The Bill & Melinda Gates Foundation is a leading philanthropic organization that focuses on addressing some of the world's most pressing issues, including global health and development, education, and poverty. One of the foundation's key focus areas is supporting smallholder farmers in the face of climate change, and their investment portfolio and partnerships reflect this commitment.
The foundation's agricultural strategy is designed to empower smallholder farmers in sub-Saharan Africa and South Asia, build resilience, and improve food security. To achieve this, the foundation forms strategic partnerships with a wide range of organizations, including governments, private sector organizations, and local communities. The general areas of agricultural support are:
Supporting public sector crop breeding programs in Africa and Asia
Investing in crop research
Supporting local and national efforts to develop food systems anchored by smallholder producers
Investing in African-led innovations to build a pipeline of climate-smart agriculture projects
Investing in digital technologies to help farmers anticipate and respond to climate threats
Supporting initiatives that empower women smallholder farmers
Investing in sustainable agriculture and resilience building
Supporting efforts to promote agriculture in key areas of Asia to develop diversified farming and food systems
Support for the International Fund for Agricultural Development (IFAD) to empower women farmers
Collaboration with CGIAR agriculture research system to double the budget for the CGIAR Excellence in Agronomy initiative
Support for Africa Adaptation Initiative (AAI) to quickly build a pipeline of climate-smart agriculture projects across 23 countries in Africa
Investment in crop diversity to ensure farmers have access to a wider menu of options for eating a healthy, sustainable diet
Investment in bold new efforts that could sustainably deliver dramatic improvements in agricultural production
One of the foundation's key focus areas is investing in African-led innovations that can help smallholder farmers adapt to climate change. This includes funding projects that use cutting-edge digital technologies, such as precision agriculture and remote sensing, to help farmers anticipate and respond to climate threats, as well as supporting African-led innovations that develop climate-smart options for improving livestock health and productivity.
Additionally, the foundation supports public-sector crop breeding programs in Africa and Asia, which have developed considerable insights into the needs and preferences of local farmers, processors, and consumers. Their goal is to accelerate breeding work that can provide new crop varieties with traits that are aligned with local growing conditions and farmer and consumer preferences.
The foundation also invests in crop research, to provide new advances that farmers can use to sustainably increase their productivity. The foundation funds crop science programs that work in close consultation with local farmers, so researchers can pursue targeted innovations that are likely to see widespread adoption.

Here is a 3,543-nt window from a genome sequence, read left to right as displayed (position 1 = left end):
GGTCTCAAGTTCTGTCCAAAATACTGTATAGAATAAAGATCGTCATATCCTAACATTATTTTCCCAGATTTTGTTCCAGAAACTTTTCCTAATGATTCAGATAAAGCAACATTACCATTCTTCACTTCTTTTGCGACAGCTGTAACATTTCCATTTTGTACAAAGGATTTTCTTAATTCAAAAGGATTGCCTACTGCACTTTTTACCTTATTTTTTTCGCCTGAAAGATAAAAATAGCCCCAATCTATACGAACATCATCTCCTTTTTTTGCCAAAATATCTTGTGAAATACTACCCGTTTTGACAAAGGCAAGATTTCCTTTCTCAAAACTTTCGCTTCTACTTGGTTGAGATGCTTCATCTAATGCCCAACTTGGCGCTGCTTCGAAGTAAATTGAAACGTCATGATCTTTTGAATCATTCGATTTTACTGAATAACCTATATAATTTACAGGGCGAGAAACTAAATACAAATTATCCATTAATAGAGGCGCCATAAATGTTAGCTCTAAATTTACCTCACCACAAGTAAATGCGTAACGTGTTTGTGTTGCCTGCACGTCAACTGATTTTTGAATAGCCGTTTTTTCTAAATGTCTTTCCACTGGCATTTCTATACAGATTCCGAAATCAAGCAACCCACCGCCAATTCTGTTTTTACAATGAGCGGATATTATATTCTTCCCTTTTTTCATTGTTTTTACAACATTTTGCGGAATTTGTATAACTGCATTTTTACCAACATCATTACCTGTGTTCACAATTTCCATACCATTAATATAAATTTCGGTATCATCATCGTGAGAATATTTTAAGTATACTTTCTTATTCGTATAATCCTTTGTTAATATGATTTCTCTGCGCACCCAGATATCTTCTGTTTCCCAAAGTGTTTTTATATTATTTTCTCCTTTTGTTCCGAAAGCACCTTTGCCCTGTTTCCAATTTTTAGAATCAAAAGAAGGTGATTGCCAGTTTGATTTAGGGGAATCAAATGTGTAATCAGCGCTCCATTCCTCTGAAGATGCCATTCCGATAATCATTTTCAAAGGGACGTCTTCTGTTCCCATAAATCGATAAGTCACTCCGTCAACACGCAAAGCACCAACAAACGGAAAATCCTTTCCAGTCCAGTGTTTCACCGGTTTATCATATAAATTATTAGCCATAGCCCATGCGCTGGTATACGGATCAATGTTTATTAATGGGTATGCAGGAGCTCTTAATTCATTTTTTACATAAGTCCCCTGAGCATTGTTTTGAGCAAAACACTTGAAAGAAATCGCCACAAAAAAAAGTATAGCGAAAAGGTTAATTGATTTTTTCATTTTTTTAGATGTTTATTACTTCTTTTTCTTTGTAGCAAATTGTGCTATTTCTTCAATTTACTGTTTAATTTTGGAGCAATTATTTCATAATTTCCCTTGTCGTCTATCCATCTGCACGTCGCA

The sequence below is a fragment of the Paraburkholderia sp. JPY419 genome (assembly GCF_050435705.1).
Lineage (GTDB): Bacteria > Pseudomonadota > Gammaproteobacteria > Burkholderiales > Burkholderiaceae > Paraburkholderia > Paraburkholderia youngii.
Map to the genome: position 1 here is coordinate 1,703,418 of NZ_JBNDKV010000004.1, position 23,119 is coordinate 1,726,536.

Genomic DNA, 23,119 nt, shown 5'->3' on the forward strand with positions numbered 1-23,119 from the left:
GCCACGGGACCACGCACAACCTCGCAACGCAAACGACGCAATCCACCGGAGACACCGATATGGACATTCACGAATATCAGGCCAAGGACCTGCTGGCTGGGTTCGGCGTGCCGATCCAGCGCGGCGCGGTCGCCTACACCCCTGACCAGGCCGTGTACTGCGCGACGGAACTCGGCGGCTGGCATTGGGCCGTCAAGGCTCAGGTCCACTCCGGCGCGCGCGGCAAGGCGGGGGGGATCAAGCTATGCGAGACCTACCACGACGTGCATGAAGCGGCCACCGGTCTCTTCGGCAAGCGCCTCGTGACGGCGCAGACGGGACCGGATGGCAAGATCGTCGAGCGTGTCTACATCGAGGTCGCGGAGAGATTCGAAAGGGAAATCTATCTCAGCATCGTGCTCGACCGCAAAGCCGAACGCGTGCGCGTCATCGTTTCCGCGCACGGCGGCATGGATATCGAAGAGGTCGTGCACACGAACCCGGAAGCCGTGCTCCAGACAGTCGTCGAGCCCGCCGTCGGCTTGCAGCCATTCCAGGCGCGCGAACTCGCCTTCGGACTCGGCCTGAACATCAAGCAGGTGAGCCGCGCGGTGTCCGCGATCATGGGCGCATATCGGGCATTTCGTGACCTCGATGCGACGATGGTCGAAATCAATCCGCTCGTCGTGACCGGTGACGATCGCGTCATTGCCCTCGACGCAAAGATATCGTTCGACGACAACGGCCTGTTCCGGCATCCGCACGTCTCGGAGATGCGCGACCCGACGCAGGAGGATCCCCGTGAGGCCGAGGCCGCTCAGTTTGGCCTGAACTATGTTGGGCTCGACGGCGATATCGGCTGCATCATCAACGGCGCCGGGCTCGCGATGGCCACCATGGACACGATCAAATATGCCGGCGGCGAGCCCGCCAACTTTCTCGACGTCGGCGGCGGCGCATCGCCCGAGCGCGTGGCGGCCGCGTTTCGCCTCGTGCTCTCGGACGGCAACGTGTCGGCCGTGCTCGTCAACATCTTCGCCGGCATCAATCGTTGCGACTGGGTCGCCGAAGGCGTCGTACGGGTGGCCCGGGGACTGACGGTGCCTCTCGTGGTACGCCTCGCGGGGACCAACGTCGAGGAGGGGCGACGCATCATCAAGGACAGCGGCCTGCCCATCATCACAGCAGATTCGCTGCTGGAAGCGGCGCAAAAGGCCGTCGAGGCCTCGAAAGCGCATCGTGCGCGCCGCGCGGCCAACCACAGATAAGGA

Finally, the foundation supports local and national efforts to develop food systems anchored by smallholder producers that can sustainably deliver safe, affordable, and nutritious food year-round to low-income people. Building sustainable and resilient food systems that produce nutritious crops and livestock products requires a holistic approach that supports many different actors, including farmers, processors, traders, food companies, and retailers. Funding Commitments The foundation is committed to funding the CGIAR with at least $521 million between 2020-2024 to advance climate-smart innovations for smallholder farmers. These commitments were made at the United Nations Climate Action Summit in 2019 and at COP26 in 2021. By the end of 2022, the foundation will have spent $304 million towards these commitments, with $217 million remaining (although it is expected to exceed this amount by the end of 2024). The foundation's 2022-2024 funding commitment to the CGIAR accounts for $268 million of the foundation's $1.4 billion climate commitment.
The foundation has a wide range of partners in the agriculture sector. Some notable partners include The Alliance for a Green Revolution in Africa (AGRA), which received a $40 million grant in 2019, and the International Maize and Wheat Improvement Center (CIMMYT), which received a $5 million grant in 2020. Download the list of agricultural grantees from 2022 below.
The foundation also has a Grand Challenges program, which focuses on finding innovative solutions to global development issues. The program's Agriculture for Nutrition and Health Challenge, for example, aims to improve the health and nutrition of at least 500 million people by 2030 through sustainable agriculture. The foundation also has a Grand Challenges Explorations program, which supports early-stage research on innovative ideas related to global development.
(See past and current grantees here)
In conclusion, the Bill & Melinda Gates Foundation is a valuable funding partner for any organization that supports smallholder farmers in the face of climate change. Their agricultural strategy, funding commitments, partnerships, and grand challenges program align with a wide range of solutions. By aligning your organization's goals and strategies with the foundation's priorities, you can increase your chances of securing funding and scaling up your impact.